Immigration Corner |What is biometrics?
Dear Miss Powell,
I just have a quick question. My daughter applied to move to Canada and she said she has to give them her biometrics. What does that really mean? I want to apply for a visitor’s visa so that I can help her move and get settled. Can you tell me if visitors have to go through that process to get a visa? What do they use that information for? I am a 65-year-old woman and I’m not going to stay in cold Canada. I am just planning to help my daughter and her kids to go up and get settled and I’m coming right back to my home. Hope to hear from you soon.
Most individuals who wish to visit, live, work or study in Canada are required to submit biographic information to Immigration Refugee and Citizenship Canada (IRCC), in order to be granted permission to enter the country. Applicants are required to appear in person at a biometrics collection service location or visa application centre (VAC) to provide their fingerprints and to have a digital photograph taken. Your application will not be completed until the biometric requirement has been complied with. Failure to provide the required information could result in the application being refused. The biometrics fee is CAD$85 per person or CAD$170 for a family.
The information collected will be used to confirm a person’s identity based on not just by their name, date of birth and identity documents, but also by fingerprinting and photograph. This information is valid for 10 years. So if you have never provided your fingerprints to the Canadian authorities before, this will be required before a temporary resident visa or permanent resident application is approved.
Why is Biometrics Collected
The Canadian visa officers will use your biometrics to verify and confirm your identity. This process makes it more difficult for someone to forge, alter, steal or use your identity and it makes it easier for you to enter and re-enter Canada. It also helps the IRCC to resolve problems or errors which could happen if you share the same name as another individual. The entire process is intended to be for your own security and the security of others in Canada.
Some persons such as young children, the elderly and other persons visiting Canada on official business, may be exempt from the collection of this information. The following persons are exempted - children under the age of 14; applicants over the age of 79; diplomats and officials travelling on official business; US visa holders transiting through Canada; refugee claimants or protected persons who have already provided biometrics and are applying for a study or work permit; and temporary resident applicants, who already have a valid biometric enrolment on file within the last 10 years. Citizens of the USA are exempted from biometrics collection when applying for a work permit, study permit, or temporary resident permit.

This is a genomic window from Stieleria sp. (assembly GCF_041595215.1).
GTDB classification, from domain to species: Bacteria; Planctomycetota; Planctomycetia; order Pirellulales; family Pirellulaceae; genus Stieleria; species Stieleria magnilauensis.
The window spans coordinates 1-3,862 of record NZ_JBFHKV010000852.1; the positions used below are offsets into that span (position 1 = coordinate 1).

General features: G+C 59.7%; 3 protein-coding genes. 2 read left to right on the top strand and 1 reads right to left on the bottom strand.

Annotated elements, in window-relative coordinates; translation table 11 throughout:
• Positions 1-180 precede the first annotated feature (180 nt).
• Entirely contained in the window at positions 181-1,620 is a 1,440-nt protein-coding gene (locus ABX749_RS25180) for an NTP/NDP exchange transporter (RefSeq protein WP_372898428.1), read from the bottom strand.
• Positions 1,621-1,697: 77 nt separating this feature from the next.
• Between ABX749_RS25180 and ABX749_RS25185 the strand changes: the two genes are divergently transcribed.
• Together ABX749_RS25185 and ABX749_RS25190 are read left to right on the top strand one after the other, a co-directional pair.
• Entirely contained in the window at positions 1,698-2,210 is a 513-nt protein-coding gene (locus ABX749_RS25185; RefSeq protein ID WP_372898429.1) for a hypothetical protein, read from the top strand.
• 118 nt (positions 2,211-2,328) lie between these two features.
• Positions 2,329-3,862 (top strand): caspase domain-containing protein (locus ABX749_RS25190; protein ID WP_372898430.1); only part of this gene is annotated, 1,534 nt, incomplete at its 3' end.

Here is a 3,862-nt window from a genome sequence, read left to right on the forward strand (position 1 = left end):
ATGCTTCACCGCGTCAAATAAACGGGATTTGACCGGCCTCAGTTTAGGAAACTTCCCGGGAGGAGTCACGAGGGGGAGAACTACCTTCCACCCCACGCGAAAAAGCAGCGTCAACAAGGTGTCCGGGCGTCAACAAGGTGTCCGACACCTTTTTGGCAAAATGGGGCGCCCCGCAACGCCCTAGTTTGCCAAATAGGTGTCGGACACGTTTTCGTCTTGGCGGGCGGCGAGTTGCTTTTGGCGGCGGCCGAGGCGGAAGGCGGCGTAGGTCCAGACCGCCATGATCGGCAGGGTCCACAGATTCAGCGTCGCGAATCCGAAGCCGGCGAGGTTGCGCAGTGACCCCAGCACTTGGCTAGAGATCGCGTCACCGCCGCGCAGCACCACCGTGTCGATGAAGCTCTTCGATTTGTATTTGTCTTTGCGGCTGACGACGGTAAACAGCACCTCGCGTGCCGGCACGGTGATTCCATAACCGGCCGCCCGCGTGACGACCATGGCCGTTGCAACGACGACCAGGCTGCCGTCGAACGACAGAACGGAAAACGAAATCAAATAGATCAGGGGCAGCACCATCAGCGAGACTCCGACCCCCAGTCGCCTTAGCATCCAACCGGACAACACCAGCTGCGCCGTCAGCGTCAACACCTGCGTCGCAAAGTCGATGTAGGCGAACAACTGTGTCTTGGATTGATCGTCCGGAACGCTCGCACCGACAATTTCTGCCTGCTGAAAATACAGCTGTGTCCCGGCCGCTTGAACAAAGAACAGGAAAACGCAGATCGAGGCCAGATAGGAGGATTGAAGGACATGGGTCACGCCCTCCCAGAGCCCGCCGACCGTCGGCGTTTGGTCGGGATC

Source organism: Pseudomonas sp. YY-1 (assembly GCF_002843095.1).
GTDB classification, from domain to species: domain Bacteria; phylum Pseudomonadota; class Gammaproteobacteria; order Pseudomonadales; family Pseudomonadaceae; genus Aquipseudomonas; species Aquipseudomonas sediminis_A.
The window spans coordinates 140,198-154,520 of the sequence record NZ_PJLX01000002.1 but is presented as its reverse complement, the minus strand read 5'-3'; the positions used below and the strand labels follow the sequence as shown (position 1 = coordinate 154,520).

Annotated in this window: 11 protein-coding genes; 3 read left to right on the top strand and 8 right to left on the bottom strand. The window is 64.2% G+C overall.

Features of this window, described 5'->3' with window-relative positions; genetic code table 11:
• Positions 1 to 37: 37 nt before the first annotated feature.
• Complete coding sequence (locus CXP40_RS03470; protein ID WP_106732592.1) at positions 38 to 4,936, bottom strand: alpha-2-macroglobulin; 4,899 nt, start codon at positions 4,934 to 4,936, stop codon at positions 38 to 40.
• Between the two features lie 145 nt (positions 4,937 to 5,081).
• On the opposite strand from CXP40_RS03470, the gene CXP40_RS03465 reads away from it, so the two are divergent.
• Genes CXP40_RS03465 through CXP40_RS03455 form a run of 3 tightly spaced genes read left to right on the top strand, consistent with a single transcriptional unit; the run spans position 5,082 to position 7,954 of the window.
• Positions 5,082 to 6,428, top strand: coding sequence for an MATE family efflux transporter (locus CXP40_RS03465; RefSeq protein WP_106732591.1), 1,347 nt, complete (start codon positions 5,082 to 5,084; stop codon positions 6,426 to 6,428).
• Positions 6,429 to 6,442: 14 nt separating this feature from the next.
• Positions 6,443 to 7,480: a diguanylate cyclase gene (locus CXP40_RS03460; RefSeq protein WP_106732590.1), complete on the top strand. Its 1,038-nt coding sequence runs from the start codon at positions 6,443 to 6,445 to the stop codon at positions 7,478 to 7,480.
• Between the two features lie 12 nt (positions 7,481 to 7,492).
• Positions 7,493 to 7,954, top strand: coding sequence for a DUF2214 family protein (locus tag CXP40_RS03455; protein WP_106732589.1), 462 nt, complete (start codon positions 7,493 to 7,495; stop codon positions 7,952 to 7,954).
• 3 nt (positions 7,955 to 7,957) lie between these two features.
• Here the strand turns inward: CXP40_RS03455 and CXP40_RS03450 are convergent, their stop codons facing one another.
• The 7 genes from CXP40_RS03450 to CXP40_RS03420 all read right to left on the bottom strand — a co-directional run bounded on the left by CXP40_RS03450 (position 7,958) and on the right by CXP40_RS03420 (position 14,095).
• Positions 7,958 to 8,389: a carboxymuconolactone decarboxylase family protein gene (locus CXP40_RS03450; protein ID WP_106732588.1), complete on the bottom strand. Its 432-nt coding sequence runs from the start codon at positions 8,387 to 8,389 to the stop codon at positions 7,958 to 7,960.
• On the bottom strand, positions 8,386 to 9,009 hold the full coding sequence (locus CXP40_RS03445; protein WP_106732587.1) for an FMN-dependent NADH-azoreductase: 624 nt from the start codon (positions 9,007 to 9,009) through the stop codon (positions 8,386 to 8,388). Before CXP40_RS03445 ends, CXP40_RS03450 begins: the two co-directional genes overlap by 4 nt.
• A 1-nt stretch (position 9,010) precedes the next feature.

What do they do with the Information?
Once you have given the information to the VAC nearest you, your details, fingerprints and photo will be encrypted and sent electronically to a secure Government of Canada database or the Canadian Immigration Biometrics Identification System, where it will be stored for future reference.
Additionally, The Royal Canadian Mounted Police (RCMP) will be commissioned to check your fingerprints against the fingerprint records of criminals, refugee claimants, deportees and other temporary resident applicants. If there is a match in the existing RCMP database, the records will be analysed by a visa officer, who will then make a final decision on your application.
Also, once you arrive in Canada, a Canada Border Services Agency officer will use your biometrics to verify that you are the same person to whom the visa was granted, before you are permitted to enter into Canada.
Verifying a person’s identity is very important to the Government of Canada, especially since identity theft has become more prevalent in society. This system was implemented to protect the integrity of the immigration system, as well as to ensure the safety and security of Canadians and those who visit Canada. If you have any other issues or concerns, please do not hesitate to contact me directly.
Deidre S. Powell is a lawyer, mediator and notary public who is a member of the Jamaican and Ontario, Canada bars, with office located in Ottawa, Ontario. Her areas of practice are in immigration, real estate, family and administration of estates. Email: firstname.lastname@example.org. Subject line: Immigration Tel: 613.695.8777/ 876-922-4092